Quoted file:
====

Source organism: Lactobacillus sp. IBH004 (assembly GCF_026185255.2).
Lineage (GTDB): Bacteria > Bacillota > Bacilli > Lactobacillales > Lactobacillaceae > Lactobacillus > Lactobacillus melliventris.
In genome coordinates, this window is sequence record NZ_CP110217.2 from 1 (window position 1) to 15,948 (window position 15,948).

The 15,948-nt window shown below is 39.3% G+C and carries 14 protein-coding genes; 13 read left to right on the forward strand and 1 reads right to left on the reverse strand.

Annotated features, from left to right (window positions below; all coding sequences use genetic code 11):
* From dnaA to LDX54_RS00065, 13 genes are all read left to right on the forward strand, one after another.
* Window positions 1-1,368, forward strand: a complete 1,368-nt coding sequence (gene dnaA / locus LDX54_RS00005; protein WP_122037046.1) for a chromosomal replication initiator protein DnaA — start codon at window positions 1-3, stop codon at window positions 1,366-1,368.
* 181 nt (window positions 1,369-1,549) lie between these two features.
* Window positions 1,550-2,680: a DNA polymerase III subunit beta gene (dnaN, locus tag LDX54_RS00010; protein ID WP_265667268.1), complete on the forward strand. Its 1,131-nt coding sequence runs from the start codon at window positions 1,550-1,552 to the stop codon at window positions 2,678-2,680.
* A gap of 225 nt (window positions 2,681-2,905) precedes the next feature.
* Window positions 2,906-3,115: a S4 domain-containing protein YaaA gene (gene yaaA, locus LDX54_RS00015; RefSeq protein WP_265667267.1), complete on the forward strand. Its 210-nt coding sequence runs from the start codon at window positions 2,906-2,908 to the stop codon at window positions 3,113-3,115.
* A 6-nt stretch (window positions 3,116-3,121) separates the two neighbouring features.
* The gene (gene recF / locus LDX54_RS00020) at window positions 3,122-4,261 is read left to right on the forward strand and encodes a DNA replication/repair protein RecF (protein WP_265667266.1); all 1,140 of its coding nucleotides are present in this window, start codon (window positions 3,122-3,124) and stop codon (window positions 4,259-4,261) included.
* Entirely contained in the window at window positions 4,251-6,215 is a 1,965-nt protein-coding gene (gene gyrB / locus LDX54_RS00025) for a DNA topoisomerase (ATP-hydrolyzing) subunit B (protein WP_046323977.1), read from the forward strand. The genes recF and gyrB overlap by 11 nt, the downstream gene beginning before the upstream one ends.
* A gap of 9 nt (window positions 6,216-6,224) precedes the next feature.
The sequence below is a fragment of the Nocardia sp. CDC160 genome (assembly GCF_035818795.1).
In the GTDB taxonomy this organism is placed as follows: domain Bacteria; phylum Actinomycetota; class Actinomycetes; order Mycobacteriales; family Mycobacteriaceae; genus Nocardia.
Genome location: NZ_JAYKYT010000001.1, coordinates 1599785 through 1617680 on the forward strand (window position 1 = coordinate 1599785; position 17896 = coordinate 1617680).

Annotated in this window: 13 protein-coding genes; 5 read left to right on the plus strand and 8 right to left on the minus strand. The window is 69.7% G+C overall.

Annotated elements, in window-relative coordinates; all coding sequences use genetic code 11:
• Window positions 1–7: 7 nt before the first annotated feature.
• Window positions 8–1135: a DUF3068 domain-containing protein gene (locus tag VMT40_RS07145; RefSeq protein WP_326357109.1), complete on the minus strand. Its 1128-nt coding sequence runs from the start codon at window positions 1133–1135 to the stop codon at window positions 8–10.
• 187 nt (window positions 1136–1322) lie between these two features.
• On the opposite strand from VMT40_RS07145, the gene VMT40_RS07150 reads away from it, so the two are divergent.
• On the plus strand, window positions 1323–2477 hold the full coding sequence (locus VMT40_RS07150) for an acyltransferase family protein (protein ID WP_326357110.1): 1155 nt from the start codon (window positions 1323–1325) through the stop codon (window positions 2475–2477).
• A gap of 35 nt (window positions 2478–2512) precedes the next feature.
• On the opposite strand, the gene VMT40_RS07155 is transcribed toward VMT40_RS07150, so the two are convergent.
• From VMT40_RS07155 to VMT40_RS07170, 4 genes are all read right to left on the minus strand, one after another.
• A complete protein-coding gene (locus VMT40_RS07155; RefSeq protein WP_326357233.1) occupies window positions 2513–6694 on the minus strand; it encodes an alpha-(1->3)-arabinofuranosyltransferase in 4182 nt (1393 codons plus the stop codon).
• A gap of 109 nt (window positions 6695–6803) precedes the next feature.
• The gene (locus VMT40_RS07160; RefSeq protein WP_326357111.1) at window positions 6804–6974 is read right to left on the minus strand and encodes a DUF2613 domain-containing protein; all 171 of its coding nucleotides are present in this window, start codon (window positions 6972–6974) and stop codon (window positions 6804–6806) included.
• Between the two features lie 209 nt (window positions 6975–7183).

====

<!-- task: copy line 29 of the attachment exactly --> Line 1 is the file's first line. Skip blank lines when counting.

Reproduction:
• A complete protein-coding gene (locus VMT40_RS07155; RefSeq protein WP_326357233.1) occupies window positions 2513–6694 on the minus strand; it encodes an alpha-(1->3)-arabinofuranosyltransferase in 4182 nt (1393 codons plus the stop codon).